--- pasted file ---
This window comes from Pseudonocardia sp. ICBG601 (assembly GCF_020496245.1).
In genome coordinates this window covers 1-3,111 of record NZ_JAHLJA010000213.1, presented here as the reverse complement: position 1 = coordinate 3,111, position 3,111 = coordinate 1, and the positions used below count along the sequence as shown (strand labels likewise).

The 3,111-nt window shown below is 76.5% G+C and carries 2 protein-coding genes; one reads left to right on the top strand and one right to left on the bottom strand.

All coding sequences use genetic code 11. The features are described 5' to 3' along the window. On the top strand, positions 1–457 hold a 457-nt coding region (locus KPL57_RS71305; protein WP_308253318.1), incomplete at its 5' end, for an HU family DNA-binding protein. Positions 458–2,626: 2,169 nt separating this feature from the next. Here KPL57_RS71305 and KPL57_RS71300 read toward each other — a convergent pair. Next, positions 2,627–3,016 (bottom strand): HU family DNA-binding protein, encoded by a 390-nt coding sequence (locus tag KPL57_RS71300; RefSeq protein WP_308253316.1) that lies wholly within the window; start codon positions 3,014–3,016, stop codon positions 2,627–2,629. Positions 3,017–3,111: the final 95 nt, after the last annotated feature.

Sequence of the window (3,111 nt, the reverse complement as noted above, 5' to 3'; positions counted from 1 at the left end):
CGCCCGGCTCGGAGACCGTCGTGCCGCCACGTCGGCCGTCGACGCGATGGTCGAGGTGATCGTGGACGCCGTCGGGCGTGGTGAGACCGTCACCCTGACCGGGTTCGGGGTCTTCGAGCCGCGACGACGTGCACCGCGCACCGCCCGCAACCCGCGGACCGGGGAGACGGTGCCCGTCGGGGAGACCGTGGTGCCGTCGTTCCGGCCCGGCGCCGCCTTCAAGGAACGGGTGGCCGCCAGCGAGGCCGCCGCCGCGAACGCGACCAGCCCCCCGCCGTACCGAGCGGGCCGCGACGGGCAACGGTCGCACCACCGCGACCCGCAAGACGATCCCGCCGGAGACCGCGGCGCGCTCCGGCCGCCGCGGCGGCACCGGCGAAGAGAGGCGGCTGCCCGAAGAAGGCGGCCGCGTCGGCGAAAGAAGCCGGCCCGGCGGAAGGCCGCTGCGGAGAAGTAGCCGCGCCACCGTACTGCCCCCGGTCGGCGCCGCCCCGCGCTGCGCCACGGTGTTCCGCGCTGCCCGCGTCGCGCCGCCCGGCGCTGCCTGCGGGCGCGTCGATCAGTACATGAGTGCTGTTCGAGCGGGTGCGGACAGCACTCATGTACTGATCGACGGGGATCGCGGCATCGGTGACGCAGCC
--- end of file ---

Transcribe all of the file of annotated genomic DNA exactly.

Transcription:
This window comes from Pseudonocardia sp. ICBG601 (assembly GCF_020496245.1).
In genome coordinates this window covers 1-3,111 of record NZ_JAHLJA010000213.1, presented here as the reverse complement: position 1 = coordinate 3,111, position 3,111 = coordinate 1, and the positions used below count along the sequence as shown (strand labels likewise).

The 3,111-nt window shown below is 76.5% G+C and carries 2 protein-coding genes; one reads left to right on the top strand and one right to left on the bottom strand.

All coding sequences use genetic code 11. The features are described 5' to 3' along the window. On the top strand, positions 1–457 hold a 457-nt coding region (locus KPL57_RS71305; protein WP_308253318.1), incomplete at its 5' end, for an HU family DNA-binding protein. Positions 458–2,626: 2,169 nt separating this feature from the next. Here KPL57_RS71305 and KPL57_RS71300 read toward each other — a convergent pair. Next, positions 2,627–3,016 (bottom strand): HU family DNA-binding protein, encoded by a 390-nt coding sequence (locus tag KPL57_RS71300; RefSeq protein WP_308253316.1) that lies wholly within the window; start codon positions 3,014–3,016, stop codon positions 2,627–2,629. Positions 3,017–3,111: the final 95 nt, after the last annotated feature.

Sequence of the window (3,111 nt, the reverse complement as noted above, 5' to 3'; positions counted from 1 at the left end):
CGCCCGGCTCGGAGACCGTCGTGCCGCCACGTCGGCCGTCGACGCGATGGTCGAGGTGATCGTGGACGCCGTCGGGCGTGGTGAGACCGTCACCCTGACCGGGTTCGGGGTCTTCGAGCCGCGACGACGTGCACCGCGCACCGCCCGCAACCCGCGGACCGGGGAGACGGTGCCCGTCGGGGAGACCGTGGTGCCGTCGTTCCGGCCCGGCGCCGCCTTCAAGGAACGGGTGGCCGCCAGCGAGGCCGCCGCCGCGAACGCGACCAGCCCCCCGCCGTACCGAGCGGGCCGCGACGGGCAACGGTCGCACCACCGCGACCCGCAAGACGATCCCGCCGGAGACCGCGGCGCGCTCCGGCCGCCGCGGCGGCACCGGCGAAGAGAGGCGGCTGCCCGAAGAAGGCGGCCGCGTCGGCGAAAGAAGCCGGCCCGGCGGAAGGCCGCTGCGGAGAAGTAGCCGCGCCACCGTACTGCCCCCGGTCGGCGCCGCCCCGCGCTGCGCCACGGTGTTCCGCGCTGCCCGCGTCGCGCCGCCCGGCGCTGCCTGCGGGCGCGTCGATCAGTACATGAGTGCTGTTCGAGCGGGTGCGGACAGCACTCATGTACTGATCGACGGGGATCGCGGCATCGGTGACGCAGCC